Art Meets Activism at the Premiere of Prickly Roses, a Short Film about the Experiences of Women on Flower Farms

Valentine’s came early at Akina Mama wa Afrika as people from different walks of life clad in shades of pink, blue and black, as if on cue to be as colorful as flowers, filled the auditorium at Century Cinemax Acacia in Kampala on 13th February to attend the premiere of Prickly Roses, a film that dramatizes the lives of women working on flower farms in Uganda. The film produced under the auspices of the Women at Work campaign – a drive promoting decent work conditions for women engaged in global horticulture value chains seeks to showcase the experiences of women working on flower farms and their interactions with issues of social protection, minimum wage and sexual harassment. In partnership with Nabwiso Films and Hivos, the premiere aimed at using the creative arts to influence change in policy and practice around issues of concern to women and girls.

A section of participants

While most of the women working on flower farms are hired because of their soft fingers, the lives they all lead are far from soft. They go to work and pick roses and lilies, not necessarily out of desire but necessity. By day, they endure long hours and by night, they rack their brains over the burden of caring for themselves and their families with their little pay. One decent bouquet of flowers in Kampala could foot the monthly salary of one worker on probation. But at the end of the day, the fair share of this money does not end up in their pockets. Prickly Roses is not an easy film to watch as it brings to light the plight of women in the informal sector that the world cannot afford to ignore.

L-R: AMwA’s Board Chairperson Dr. Maggie Kigozi, AMwA’s Research, Advocacy and Movement Building Manager, Leah Eryenyu and Nuriat Nabiwande

It was a watershed moment as the film ignited discourse and actions around improving the conditions of such women. For many, the film triggered sympathy and anger influenced by the pain women on flower farms endure and motivated a clarion call to publicize the film for more and more actors to stand in solidarity with women in the informal sector and advocate for their rights. The film also confirmed the fact that in comparison to men, women are more likely to become and remain unemployed. They have fewer chances to participate in the labour force and when they do, often have to accept lower quality jobs. Women are also typically the first to lose their jobs or accept shorter hours and bad working conditions to keep jobs.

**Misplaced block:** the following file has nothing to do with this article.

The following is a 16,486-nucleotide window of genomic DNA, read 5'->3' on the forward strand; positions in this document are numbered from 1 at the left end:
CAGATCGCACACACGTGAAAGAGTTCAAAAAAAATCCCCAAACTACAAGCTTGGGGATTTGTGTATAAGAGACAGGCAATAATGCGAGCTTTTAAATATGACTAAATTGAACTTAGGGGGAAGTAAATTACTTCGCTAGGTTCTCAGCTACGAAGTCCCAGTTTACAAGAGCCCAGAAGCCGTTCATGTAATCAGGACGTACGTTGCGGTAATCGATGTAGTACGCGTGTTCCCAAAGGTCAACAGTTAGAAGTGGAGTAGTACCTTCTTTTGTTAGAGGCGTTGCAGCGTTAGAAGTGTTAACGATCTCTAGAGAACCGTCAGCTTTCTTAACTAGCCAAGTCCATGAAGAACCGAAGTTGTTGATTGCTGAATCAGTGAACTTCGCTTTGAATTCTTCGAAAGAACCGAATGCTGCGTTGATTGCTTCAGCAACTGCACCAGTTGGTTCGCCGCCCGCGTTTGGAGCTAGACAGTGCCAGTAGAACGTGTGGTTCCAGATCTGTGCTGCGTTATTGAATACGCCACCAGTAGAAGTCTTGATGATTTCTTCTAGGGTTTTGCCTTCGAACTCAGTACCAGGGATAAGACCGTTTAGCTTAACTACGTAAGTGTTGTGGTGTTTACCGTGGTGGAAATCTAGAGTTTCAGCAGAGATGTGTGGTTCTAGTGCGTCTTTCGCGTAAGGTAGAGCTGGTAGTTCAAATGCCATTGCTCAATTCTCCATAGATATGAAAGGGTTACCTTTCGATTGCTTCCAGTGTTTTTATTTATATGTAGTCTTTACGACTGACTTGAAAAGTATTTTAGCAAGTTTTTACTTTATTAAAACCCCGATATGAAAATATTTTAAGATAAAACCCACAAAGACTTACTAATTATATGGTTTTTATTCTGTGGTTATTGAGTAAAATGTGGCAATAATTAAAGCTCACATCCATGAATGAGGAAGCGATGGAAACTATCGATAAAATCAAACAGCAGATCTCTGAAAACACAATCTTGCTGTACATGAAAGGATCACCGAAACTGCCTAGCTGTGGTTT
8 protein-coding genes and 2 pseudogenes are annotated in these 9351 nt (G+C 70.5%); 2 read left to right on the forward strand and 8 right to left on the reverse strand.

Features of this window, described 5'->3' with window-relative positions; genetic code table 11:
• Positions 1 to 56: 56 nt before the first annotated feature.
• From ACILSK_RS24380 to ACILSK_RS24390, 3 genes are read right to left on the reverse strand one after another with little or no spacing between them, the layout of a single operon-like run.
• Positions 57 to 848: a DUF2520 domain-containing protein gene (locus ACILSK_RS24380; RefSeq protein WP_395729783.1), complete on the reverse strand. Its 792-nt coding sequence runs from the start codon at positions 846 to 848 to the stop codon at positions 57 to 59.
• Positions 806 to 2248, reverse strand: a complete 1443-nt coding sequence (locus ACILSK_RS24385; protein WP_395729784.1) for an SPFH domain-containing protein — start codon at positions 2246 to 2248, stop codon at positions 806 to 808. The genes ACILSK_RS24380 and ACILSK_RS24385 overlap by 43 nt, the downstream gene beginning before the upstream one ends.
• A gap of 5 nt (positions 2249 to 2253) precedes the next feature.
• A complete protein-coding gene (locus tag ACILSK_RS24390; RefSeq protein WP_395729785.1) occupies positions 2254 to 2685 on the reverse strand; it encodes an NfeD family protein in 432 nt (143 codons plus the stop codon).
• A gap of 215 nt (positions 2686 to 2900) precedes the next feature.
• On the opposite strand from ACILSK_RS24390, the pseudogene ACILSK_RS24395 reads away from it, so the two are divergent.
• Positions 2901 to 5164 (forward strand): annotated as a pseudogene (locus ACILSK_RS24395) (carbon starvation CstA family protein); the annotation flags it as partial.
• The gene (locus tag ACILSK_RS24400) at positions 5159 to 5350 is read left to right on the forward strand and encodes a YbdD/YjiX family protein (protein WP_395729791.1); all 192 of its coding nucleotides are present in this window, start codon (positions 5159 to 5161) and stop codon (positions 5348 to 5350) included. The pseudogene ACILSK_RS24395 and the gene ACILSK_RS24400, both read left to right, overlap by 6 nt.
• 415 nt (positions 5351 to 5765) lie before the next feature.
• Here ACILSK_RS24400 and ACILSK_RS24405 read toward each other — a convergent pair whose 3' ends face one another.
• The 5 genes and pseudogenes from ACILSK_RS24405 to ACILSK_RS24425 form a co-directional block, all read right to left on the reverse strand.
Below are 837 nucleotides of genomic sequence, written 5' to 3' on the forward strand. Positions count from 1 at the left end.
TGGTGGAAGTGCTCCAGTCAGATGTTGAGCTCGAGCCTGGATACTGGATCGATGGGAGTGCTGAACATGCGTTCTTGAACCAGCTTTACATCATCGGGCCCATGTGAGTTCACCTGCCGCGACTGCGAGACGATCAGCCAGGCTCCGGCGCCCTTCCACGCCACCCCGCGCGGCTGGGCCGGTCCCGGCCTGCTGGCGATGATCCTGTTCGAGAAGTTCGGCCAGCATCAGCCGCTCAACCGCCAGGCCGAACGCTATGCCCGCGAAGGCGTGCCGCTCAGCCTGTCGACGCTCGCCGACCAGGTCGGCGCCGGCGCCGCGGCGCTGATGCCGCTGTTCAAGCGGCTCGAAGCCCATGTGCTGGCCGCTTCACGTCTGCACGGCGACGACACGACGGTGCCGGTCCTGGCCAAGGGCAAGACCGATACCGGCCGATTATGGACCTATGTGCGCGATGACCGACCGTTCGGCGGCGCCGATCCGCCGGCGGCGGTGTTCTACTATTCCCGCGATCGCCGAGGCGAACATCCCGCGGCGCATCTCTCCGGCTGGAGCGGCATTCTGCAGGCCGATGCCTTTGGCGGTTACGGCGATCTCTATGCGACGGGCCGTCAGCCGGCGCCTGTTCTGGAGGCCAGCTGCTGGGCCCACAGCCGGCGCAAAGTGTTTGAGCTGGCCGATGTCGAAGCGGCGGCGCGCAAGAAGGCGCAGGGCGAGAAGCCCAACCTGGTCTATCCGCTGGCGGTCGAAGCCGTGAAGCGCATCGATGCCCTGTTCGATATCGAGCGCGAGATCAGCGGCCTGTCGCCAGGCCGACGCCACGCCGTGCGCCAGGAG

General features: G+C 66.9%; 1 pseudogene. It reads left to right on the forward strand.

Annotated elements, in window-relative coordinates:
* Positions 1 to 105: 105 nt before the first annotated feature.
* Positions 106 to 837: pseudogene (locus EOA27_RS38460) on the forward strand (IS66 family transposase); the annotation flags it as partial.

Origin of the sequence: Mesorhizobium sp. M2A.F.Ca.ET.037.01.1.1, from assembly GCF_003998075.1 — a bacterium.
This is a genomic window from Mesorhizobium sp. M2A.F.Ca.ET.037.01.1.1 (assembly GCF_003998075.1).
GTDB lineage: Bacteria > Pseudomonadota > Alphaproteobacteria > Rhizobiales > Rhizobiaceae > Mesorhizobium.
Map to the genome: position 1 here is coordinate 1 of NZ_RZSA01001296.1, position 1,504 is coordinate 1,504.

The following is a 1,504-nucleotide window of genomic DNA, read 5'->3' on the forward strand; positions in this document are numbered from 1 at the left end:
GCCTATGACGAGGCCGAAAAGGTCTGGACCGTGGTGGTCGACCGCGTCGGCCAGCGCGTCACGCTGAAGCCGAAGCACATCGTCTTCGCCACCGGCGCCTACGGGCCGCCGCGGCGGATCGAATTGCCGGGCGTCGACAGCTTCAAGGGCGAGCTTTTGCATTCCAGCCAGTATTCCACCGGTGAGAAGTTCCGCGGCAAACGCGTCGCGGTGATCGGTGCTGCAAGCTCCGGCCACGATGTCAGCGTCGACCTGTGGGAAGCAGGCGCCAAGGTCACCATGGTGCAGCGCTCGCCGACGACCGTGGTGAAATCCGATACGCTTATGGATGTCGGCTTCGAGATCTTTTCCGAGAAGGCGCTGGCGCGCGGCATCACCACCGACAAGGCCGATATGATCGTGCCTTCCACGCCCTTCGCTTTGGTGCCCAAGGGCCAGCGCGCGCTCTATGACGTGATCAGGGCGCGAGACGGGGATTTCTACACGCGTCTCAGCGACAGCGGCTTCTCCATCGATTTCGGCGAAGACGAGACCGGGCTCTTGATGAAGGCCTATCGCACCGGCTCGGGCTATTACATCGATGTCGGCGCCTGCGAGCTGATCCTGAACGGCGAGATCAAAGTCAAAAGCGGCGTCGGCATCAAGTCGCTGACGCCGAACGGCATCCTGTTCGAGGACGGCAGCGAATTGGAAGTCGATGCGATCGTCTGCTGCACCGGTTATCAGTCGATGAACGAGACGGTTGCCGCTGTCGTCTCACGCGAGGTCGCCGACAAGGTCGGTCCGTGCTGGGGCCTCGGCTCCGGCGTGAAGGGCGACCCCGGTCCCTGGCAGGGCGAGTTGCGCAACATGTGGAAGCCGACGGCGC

“The ultimate goal is decent work for women. We need to identify the right tools for women to be able to demand their rights. We cannot separate business and human rights and it is therefore important to work with employers in ensuring that employees have a good working environment which is key for high productivity.” – Leah Eryenyu

Participants further raised the urgent need to put the minimum wage discussion back on the country’s agenda in order to deter employers from having the leeway to exploit their workers. In addition, the need for the government to ratify, domestic and implement the ILO Convention on violence and harassment in the world of work was stressed. Also present was Nuriat Nabiwande, a principal labor officer in charge of gender mainstreaming at the Ministry of Labor who confirmed the scenes in the film having visited some of the flower farms herself. She added that most of the employers are not aware or empowered about their rights and have limited knowledge on how to address challenges faced at the workplace and noted that the government lacks adequate resources to do advocacy work.

The Prickly Roses cast at the premiere

Watch the official Prickly Roses trailer here: